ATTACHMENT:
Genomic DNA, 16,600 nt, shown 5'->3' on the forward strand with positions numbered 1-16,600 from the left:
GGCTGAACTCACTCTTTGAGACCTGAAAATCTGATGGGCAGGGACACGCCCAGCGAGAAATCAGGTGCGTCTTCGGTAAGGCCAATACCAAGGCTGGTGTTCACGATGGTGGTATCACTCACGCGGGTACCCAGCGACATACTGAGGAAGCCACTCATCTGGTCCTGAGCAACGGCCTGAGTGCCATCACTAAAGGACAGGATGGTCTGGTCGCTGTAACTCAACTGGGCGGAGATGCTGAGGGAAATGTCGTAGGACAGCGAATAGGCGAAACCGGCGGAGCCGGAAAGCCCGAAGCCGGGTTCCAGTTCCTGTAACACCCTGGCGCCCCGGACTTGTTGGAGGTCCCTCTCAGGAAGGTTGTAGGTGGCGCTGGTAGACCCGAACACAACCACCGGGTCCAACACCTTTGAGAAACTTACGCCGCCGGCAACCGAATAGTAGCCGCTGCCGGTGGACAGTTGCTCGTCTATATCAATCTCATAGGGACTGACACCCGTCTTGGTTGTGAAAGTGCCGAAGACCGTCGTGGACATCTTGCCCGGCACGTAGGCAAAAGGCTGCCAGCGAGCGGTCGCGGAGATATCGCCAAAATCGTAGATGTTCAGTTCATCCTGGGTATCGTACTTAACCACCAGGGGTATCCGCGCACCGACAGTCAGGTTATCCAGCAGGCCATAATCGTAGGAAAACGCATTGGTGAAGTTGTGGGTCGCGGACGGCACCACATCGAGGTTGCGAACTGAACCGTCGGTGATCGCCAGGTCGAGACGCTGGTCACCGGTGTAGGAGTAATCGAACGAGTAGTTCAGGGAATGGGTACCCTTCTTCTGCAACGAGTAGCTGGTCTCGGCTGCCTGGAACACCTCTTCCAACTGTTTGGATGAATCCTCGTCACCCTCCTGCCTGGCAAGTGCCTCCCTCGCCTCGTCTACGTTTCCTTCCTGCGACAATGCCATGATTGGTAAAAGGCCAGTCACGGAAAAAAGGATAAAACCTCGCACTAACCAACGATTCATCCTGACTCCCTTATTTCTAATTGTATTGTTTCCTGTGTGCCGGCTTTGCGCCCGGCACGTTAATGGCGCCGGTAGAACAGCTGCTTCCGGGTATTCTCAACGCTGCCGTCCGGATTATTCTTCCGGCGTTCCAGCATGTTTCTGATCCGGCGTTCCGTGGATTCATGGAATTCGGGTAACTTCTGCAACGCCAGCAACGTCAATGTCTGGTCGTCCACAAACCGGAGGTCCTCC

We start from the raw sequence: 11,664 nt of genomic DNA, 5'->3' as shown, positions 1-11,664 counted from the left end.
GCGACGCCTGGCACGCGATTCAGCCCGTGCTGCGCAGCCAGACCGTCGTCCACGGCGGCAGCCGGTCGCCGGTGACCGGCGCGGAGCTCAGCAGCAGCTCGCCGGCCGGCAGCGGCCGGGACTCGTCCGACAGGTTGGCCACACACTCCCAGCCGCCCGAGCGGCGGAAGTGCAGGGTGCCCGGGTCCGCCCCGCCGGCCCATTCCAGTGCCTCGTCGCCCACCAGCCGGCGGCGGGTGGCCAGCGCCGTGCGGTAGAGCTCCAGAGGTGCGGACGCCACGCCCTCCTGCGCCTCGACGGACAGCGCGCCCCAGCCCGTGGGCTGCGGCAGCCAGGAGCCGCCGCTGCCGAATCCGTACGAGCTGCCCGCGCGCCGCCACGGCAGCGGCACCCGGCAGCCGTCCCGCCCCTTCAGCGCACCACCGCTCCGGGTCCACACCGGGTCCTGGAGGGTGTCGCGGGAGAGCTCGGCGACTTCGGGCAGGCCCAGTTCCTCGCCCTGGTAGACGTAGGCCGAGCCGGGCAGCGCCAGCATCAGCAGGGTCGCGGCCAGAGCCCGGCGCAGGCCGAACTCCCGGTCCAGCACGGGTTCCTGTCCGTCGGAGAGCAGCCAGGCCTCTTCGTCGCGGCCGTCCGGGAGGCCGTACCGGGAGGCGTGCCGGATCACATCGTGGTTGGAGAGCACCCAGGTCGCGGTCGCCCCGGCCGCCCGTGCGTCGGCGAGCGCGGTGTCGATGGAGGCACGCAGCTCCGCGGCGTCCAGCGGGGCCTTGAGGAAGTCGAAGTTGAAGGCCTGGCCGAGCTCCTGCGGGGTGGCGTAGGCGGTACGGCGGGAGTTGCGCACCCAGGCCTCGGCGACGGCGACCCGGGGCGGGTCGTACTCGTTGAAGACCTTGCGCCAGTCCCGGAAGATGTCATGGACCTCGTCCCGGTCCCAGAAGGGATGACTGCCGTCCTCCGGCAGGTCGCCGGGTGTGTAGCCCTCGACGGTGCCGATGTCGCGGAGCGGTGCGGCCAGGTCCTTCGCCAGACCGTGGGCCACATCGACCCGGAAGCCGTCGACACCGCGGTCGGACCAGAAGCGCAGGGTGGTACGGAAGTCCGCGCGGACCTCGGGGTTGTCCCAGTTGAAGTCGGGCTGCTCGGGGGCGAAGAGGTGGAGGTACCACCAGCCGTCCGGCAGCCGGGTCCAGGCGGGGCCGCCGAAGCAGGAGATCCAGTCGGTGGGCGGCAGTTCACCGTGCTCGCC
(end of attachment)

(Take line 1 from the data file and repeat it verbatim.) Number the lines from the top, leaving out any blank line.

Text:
Genomic DNA, 16,600 nt, shown 5'->3' on the forward strand with positions numbered 1-16,600 from the left: